Well, I’ve seen it several times and each time I’m always on the edge of my seat. There’s so much tenderness in it. That kind of black male tenderness is just not available in most places; you can’t see it. It’s gut-wrenching, but good gut-wrenching.
In Daughters of the Dust, you’re credited as producer, director and screenwriter. Do you think of yourself as a director or a writer first?
A director first. I started writing because I needed something to direct. [Laughs] You’re the first person to ask me that and that’s the honest-to-God truth. Way, way, way back then, in the beginning I wanted to be a cinematographer. But I was awful at it. I think I have the eye of a cinematographer, but my lighting sucks!
How would you describe a Julie Dash film?
I usually try to focus on the culture of women, trying to see what women are doing and how they’re doing it and what makes it different and what makes it visceral.
You once described Daughters of the Dust as a kind of sci-fi. Would you ever want to make a straight sci-fi film?
Absolutely! I wrote [a sci-fi script] way, way, way back, in the 90s. Originally it was called Digital Diva but that got old really quick [laughs]. You can’t keep up with the future when you’re writing sci-fi, so I went to the past.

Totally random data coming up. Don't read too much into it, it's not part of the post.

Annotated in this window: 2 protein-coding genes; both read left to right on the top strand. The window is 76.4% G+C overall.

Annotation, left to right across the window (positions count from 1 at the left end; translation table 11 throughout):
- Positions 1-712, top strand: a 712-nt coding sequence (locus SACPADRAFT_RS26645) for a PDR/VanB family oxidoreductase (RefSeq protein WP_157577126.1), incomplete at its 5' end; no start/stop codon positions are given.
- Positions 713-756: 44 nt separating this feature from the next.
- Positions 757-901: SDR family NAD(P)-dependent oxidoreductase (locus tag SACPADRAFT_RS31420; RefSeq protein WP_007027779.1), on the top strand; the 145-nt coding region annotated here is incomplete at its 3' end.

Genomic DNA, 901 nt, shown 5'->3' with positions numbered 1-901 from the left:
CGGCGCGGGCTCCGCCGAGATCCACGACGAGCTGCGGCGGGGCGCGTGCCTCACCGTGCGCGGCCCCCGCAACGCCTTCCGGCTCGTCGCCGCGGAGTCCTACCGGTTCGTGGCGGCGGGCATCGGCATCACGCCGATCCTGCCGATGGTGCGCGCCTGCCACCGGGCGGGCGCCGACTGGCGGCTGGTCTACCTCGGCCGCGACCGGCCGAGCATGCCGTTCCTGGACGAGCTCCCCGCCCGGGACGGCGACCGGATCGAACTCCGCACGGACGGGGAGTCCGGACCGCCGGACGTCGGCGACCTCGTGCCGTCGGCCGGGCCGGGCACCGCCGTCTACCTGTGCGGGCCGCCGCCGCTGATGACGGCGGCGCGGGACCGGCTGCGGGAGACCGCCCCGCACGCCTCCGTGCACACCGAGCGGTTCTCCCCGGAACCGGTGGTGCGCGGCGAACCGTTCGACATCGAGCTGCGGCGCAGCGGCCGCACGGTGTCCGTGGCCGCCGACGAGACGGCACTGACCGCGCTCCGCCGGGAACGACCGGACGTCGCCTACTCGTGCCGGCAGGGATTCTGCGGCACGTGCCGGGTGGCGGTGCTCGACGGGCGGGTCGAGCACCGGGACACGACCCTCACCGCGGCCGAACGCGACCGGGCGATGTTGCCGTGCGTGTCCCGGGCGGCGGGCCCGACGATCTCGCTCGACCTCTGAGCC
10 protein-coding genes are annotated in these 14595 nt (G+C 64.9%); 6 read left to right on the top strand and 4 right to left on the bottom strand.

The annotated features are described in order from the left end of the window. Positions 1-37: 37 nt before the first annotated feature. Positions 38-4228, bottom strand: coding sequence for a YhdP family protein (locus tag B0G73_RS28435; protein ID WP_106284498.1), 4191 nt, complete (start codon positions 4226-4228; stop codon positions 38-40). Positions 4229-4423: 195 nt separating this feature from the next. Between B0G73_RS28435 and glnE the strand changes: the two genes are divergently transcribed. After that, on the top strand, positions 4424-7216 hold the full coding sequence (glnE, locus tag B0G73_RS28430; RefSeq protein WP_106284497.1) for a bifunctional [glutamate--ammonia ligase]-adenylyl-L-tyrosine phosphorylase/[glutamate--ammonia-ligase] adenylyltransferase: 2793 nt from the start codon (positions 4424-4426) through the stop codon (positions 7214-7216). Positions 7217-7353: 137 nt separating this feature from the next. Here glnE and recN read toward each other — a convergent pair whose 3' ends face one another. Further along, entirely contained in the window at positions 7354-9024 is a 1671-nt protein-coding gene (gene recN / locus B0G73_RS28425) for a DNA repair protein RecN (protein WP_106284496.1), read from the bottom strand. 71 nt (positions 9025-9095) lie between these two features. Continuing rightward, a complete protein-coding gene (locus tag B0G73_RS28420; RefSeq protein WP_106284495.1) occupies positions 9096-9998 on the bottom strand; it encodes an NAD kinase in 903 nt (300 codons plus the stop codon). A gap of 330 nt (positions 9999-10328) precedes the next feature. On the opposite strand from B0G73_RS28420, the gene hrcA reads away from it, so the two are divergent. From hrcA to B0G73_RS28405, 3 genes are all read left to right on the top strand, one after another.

Last year, you were finally made a member of the Academy. How did that feel?
Wonderful. I was very pleased because I applied 26 years ago and I couldn’t get in, so #OscarsSoWhite worked, didn’t it! And not just for myself, but for about 750 other people. It’s never too late. I’m still very grateful and I’m still working.
Can you talk about your forthcoming film, Travel Notes of a Geechee Girl?
It’s a documentary based upon the life of Vertamae Smart-Grosvenor, who was a culinary anthropologist and Geechee girl. She was a famous cook, chef, novelist and NPR journalist for many, many years. I met her and asked her would she be in Daughters of the Dust, would she vet it for me for the Gullah-Geechee accent, and we just became best friends. She passed away last September, but you don’t stop making the film. You soldier on, because it’s her legacy.
Food is also really important in Daughters of the Dust...
I come from a Gullah-Geechee family and cooking was a big deal. I mean, everyone cooked – the men, women and children – and the thing was you had to prepare it the correct way. If you didn’t know how to make rice, if your rice was too watery or too sticky, you were shamed!
How does it feel to be an artist living in Donald Trump’s America?
Oh my gosh. Well, I’ll tell you one thing – we worked for, like, a year and a half preparing the proposal for this big NEH [National Endowment for the Humanities] grant that we were trying to get and, as of this year, he’s actively trying to dismantle that whole grant. That’s how we were going to finance Travel Notes of a Geechee Girl, so in that regard I’m not a happy camper.
What are you working on next?
I don’t know if I should tell you…Well… I’m gonna be working on Queen Sugar next week. I was supposed to work on it last year but we had scheduling problems, so [the TV show’s creator, Ava DuVernay] said, “Next year, I’ll give you two of ‘em.” I love the show so it’s like [sighs excitedly].
Daughters of the Dust is in cinemas now and is released on DVD on 26 June